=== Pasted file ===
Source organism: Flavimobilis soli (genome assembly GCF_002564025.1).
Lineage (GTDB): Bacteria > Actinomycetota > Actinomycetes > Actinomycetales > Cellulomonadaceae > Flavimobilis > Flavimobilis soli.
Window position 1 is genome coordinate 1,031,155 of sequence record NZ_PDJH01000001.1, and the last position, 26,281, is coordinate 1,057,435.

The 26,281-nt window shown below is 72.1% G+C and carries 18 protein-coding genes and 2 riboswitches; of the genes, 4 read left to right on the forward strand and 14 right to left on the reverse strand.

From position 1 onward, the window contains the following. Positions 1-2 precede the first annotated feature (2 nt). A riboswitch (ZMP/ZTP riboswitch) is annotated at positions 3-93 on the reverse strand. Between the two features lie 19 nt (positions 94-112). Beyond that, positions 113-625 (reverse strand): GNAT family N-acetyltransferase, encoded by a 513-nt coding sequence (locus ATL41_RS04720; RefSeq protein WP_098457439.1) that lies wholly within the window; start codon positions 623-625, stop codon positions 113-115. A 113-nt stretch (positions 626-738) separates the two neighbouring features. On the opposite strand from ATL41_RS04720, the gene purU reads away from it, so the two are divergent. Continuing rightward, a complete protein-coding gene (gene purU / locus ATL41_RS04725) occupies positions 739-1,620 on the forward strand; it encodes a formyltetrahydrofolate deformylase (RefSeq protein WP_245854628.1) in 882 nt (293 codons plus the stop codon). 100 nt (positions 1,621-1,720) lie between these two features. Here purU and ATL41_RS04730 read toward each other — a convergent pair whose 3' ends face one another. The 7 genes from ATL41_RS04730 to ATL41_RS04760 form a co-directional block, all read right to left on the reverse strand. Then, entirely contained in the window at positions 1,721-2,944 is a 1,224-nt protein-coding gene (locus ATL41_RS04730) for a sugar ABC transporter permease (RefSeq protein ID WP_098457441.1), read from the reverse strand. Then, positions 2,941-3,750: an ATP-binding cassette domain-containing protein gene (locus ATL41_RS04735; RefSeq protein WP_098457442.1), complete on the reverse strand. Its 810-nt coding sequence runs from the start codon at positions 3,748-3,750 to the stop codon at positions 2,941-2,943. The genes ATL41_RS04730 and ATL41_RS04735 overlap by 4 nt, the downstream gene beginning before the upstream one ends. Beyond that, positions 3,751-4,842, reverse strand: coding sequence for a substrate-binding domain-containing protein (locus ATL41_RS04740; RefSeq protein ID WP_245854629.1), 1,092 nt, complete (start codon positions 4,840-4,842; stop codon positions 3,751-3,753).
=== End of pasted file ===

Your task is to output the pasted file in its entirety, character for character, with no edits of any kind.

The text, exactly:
Source organism: Flavimobilis soli (genome assembly GCF_002564025.1).
Lineage (GTDB): Bacteria > Actinomycetota > Actinomycetes > Actinomycetales > Cellulomonadaceae > Flavimobilis > Flavimobilis soli.
Window position 1 is genome coordinate 1,031,155 of sequence record NZ_PDJH01000001.1, and the last position, 26,281, is coordinate 1,057,435.

The 26,281-nt window shown below is 72.1% G+C and carries 18 protein-coding genes and 2 riboswitches; of the genes, 4 read left to right on the forward strand and 14 right to left on the reverse strand.

From position 1 onward, the window contains the following. Positions 1-2 precede the first annotated feature (2 nt). A riboswitch (ZMP/ZTP riboswitch) is annotated at positions 3-93 on the reverse strand. Between the two features lie 19 nt (positions 94-112). Beyond that, positions 113-625 (reverse strand): GNAT family N-acetyltransferase, encoded by a 513-nt coding sequence (locus ATL41_RS04720; RefSeq protein WP_098457439.1) that lies wholly within the window; start codon positions 623-625, stop codon positions 113-115. A 113-nt stretch (positions 626-738) separates the two neighbouring features. On the opposite strand from ATL41_RS04720, the gene purU reads away from it, so the two are divergent. Continuing rightward, a complete protein-coding gene (gene purU / locus ATL41_RS04725) occupies positions 739-1,620 on the forward strand; it encodes a formyltetrahydrofolate deformylase (RefSeq protein WP_245854628.1) in 882 nt (293 codons plus the stop codon). 100 nt (positions 1,621-1,720) lie between these two features. Here purU and ATL41_RS04730 read toward each other — a convergent pair whose 3' ends face one another. The 7 genes from ATL41_RS04730 to ATL41_RS04760 form a co-directional block, all read right to left on the reverse strand. Then, entirely contained in the window at positions 1,721-2,944 is a 1,224-nt protein-coding gene (locus ATL41_RS04730) for a sugar ABC transporter permease (RefSeq protein ID WP_098457441.1), read from the reverse strand. Then, positions 2,941-3,750: an ATP-binding cassette domain-containing protein gene (locus ATL41_RS04735; RefSeq protein WP_098457442.1), complete on the reverse strand. Its 810-nt coding sequence runs from the start codon at positions 3,748-3,750 to the stop codon at positions 2,941-2,943. The genes ATL41_RS04730 and ATL41_RS04735 overlap by 4 nt, the downstream gene beginning before the upstream one ends. Beyond that, positions 3,751-4,842, reverse strand: coding sequence for a substrate-binding domain-containing protein (locus ATL41_RS04740; RefSeq protein ID WP_245854629.1), 1,092 nt, complete (start codon positions 4,840-4,842; stop codon positions 3,751-3,753).